Brainstorm Strategies: Elementary School
Self-advocacy starts in elementary school! When talking with your young children, parents can more directly help develop self-advocacy skills by getting the conversation started with saying something like, “I know talking to your teacher is hard, but it’s important to be able to tell her or him what you need.” Some simple ways that younger children can self-advocate are:
* Raising their hand when they have a question.
* Staying behind to speak with the teacher for a minute or two at recess or lunch.
* Writing a note and giving it to the teacher.
Don’t forget that you can role-pay these scenarios to help your children gain confidence in approaching their teachers. Teach your children that they can self-advocate about things that are not school related.Students could attempt to advocate for themselves across a range of topics such as why they should eat ice cream for dessert or why they should be able to go to bed later. The more that your children can experience being their own self-advocates, in any environment, the more comfortable they will feel in actually doing it!
Brainstorm Strategies: Middle School
In sixth, seventh, and eighth grades, parents can talk with their children about
why self-advocating is important. Teachers need to know that students care about
their schoolwork, value the teacher’s opinion, and want to succeed. Some ways that
middle school students can self-advocate are:
* Obtaining a copy of the class notes from a friend or the teacher when information is confusing.
* Asking the teacher if s/he has an extra copy of the textbook that s/he would be willing to lend so there is a copy at home and at school.
* Raising their hand to ask questions when they don’t understand.
* Sending e-mails to teachers with questions or concerns.
* Setting up meetings with teachers before or after school.
Just as you did with your elementary school children, middle school students need to role-play. Children will gain many benefits from developing the language necessary to communicate effectively.
For instance, perhaps your students have made it a habit of continuing on through a lesson even though they don’t understand what the teacher is saying. You could pretend to be the student while your child is the teacher, raise your hand, and say something like, “I am not sure what you meant when you said ____. Could you please explain it further?” You could also practice composing an email to a teacher as an alternative to speaking in person in order to break the ice. You might even try giving your child a scenario that you know she has difficulty with or is unsure about and practice problem solving together.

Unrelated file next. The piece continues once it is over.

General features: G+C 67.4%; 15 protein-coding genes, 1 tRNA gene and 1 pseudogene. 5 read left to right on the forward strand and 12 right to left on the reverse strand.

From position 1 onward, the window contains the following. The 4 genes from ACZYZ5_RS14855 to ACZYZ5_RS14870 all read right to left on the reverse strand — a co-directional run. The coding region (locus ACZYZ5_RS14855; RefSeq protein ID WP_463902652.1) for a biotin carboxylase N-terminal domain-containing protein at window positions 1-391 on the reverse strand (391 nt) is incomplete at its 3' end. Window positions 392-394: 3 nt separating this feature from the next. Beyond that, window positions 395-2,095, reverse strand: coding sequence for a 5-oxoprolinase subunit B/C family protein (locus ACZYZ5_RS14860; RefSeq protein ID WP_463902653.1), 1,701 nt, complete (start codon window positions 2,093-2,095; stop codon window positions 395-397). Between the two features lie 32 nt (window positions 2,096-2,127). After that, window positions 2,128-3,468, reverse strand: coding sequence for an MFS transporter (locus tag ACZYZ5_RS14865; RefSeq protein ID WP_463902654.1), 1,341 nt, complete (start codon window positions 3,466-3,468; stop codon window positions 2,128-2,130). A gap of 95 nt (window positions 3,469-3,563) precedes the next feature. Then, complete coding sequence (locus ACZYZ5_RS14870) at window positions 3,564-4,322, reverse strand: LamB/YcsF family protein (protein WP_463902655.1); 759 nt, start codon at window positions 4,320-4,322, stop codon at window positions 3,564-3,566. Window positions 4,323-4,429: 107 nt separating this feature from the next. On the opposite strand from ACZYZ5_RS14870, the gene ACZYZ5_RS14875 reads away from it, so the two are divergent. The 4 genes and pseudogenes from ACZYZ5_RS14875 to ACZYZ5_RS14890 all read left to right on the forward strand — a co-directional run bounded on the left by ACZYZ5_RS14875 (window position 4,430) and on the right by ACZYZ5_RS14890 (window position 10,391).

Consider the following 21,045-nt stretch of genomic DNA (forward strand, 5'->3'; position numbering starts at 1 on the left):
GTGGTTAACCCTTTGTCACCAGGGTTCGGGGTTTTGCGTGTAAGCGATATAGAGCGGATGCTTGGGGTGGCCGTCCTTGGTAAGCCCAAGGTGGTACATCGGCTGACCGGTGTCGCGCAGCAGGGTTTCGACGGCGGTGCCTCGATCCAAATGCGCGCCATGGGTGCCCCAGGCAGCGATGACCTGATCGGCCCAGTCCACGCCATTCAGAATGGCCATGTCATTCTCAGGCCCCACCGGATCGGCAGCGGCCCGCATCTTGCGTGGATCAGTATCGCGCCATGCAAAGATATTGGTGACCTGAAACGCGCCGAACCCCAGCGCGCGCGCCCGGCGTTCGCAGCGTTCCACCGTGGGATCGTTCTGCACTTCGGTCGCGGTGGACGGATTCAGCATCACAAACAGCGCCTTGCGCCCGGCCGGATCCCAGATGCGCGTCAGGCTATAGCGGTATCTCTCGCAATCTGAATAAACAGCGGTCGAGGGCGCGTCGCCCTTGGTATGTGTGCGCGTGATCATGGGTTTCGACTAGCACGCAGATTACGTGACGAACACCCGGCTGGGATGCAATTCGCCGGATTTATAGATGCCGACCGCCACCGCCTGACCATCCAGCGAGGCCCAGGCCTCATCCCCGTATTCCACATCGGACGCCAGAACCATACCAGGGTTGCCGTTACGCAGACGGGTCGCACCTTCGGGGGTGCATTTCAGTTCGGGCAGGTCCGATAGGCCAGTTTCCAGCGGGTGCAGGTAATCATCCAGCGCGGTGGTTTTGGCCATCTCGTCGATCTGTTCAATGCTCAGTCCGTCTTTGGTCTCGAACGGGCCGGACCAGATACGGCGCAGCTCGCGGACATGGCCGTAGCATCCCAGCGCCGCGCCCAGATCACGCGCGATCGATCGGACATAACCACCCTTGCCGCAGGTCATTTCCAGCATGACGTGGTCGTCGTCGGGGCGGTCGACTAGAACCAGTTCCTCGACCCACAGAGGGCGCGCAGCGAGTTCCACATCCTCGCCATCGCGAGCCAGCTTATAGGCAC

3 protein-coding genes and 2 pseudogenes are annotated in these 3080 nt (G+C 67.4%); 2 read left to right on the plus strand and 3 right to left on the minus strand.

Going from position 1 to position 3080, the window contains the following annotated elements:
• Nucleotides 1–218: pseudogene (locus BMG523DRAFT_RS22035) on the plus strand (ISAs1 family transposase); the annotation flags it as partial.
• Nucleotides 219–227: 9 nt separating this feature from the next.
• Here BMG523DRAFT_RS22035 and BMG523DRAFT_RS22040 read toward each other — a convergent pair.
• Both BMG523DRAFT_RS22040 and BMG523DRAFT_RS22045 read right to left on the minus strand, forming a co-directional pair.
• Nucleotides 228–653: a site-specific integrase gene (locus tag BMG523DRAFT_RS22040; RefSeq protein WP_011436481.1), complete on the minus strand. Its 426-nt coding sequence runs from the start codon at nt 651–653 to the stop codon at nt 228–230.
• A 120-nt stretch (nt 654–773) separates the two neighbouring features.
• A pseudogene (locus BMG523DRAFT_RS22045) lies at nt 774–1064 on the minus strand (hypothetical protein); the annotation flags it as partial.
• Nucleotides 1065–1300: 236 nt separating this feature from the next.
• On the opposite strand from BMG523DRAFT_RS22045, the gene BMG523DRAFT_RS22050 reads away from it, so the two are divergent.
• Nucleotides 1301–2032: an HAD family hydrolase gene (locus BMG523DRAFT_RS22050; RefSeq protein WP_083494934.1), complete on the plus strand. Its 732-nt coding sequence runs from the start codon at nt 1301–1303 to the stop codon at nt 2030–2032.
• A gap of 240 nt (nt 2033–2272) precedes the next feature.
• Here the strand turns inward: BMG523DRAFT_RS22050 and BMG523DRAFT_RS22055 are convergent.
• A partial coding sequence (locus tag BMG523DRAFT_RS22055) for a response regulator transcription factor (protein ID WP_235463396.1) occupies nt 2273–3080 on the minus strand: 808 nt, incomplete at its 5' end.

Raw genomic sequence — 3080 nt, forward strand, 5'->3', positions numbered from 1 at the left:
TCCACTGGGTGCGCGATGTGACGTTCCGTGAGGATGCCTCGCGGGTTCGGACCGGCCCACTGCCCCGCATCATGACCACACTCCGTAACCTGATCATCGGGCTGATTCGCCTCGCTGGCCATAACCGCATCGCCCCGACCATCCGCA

For example, “You are in class trying to complete independent work given to you by the teacher, but other students around you keep talking and you can’t focus on the assignment. What could you do?” A possible solution might be having the student go up to the teacher and explain that she is having trouble focusing because of the noise level and asking to move to a quieter space. Remind your children that they may not always get the results they want, but it is important to try.
By encouraging and practicing self-advocacy skills with your children, you are setting them up for success not only in school, but also in life. Giving students as young as elementary school age the knowledge and tools they need to create an environment in which their true potential shines is extremely beneficial for everyone involved in the learning process.
Once students see the value in believing in themselves and being their own best supporter, the positive cycle should continue from there!
Check out next month’s tip, which focuses on self-advocacy for high school and college students!
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